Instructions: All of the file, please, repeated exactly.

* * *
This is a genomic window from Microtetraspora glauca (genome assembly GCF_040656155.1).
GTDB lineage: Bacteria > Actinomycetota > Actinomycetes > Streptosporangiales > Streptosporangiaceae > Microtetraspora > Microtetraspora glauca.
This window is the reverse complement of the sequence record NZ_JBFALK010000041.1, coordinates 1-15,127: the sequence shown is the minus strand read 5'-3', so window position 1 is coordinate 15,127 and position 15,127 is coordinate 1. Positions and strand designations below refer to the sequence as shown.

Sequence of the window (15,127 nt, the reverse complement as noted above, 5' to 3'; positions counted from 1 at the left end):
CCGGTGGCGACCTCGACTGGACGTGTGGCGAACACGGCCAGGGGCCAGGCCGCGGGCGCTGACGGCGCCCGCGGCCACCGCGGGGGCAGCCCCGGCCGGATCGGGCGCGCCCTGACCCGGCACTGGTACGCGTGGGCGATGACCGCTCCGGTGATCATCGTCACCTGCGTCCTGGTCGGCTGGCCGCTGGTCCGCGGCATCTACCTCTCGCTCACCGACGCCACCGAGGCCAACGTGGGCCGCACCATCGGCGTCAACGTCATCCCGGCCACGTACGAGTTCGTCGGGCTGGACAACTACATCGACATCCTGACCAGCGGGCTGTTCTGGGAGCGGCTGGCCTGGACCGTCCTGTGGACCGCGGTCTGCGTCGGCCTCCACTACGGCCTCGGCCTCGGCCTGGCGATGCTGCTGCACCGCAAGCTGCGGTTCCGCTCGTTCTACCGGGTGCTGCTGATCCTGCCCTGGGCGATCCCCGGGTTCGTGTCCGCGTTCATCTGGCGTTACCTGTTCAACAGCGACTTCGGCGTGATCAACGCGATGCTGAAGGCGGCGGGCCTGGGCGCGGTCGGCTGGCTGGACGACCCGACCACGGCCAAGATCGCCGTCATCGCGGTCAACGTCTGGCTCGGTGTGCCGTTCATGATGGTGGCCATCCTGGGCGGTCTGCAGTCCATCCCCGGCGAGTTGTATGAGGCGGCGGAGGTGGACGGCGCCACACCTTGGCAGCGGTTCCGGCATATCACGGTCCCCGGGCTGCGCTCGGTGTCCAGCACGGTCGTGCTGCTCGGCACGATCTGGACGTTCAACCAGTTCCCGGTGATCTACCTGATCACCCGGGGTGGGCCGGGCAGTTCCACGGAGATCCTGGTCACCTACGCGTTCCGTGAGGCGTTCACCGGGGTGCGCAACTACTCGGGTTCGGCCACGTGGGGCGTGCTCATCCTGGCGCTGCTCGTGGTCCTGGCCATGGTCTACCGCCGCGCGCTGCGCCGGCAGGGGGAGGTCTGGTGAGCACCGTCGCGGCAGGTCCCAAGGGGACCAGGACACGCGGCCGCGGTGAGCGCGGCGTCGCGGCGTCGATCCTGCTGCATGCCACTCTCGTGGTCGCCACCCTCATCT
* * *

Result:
This is a genomic window from Microtetraspora glauca (genome assembly GCF_040656155.1).
GTDB lineage: Bacteria > Actinomycetota > Actinomycetes > Streptosporangiales > Streptosporangiaceae > Microtetraspora > Microtetraspora glauca.
This window is the reverse complement of the sequence record NZ_JBFALK010000041.1, coordinates 1-15,127: the sequence shown is the minus strand read 5'-3', so window position 1 is coordinate 15,127 and position 15,127 is coordinate 1. Positions and strand designations below refer to the sequence as shown.

Sequence of the window (15,127 nt, the reverse complement as noted above, 5' to 3'; positions counted from 1 at the left end):
CCGGTGGCGACCTCGACTGGACGTGTGGCGAACACGGCCAGGGGCCAGGCCGCGGGCGCTGACGGCGCCCGCGGCCACCGCGGGGGCAGCCCCGGCCGGATCGGGCGCGCCCTGACCCGGCACTGGTACGCGTGGGCGATGACCGCTCCGGTGATCATCGTCACCTGCGTCCTGGTCGGCTGGCCGCTGGTCCGCGGCATCTACCTCTCGCTCACCGACGCCACCGAGGCCAACGTGGGCCGCACCATCGGCGTCAACGTCATCCCGGCCACGTACGAGTTCGTCGGGCTGGACAACTACATCGACATCCTGACCAGCGGGCTGTTCTGGGAGCGGCTGGCCTGGACCGTCCTGTGGACCGCGGTCTGCGTCGGCCTCCACTACGGCCTCGGCCTCGGCCTGGCGATGCTGCTGCACCGCAAGCTGCGGTTCCGCTCGTTCTACCGGGTGCTGCTGATCCTGCCCTGGGCGATCCCCGGGTTCGTGTCCGCGTTCATCTGGCGTTACCTGTTCAACAGCGACTTCGGCGTGATCAACGCGATGCTGAAGGCGGCGGGCCTGGGCGCGGTCGGCTGGCTGGACGACCCGACCACGGCCAAGATCGCCGTCATCGCGGTCAACGTCTGGCTCGGTGTGCCGTTCATGATGGTGGCCATCCTGGGCGGTCTGCAGTCCATCCCCGGCGAGTTGTATGAGGCGGCGGAGGTGGACGGCGCCACACCTTGGCAGCGGTTCCGGCATATCACGGTCCCCGGGCTGCGCTCGGTGTCCAGCACGGTCGTGCTGCTCGGCACGATCTGGACGTTCAACCAGTTCCCGGTGATCTACCTGATCACCCGGGGTGGGCCGGGCAGTTCCACGGAGATCCTGGTCACCTACGCGTTCCGTGAGGCGTTCACCGGGGTGCGCAACTACTCGGGTTCGGCCACGTGGGGCGTGCTCATCCTGGCGCTGCTCGTGGTCCTGGCCATGGTCTACCGCCGCGCGCTGCGCCGGCAGGGGGAGGTCTGGTGAGCACCGTCGCGGCAGGTCCCAAGGGGACCAGGACACGCGGCCGCGGTGAGCGCGGCGTCGCGGCGTCGATCCTGCTGCATGCCACTCTCGTGGTCGCCACCCTCATCT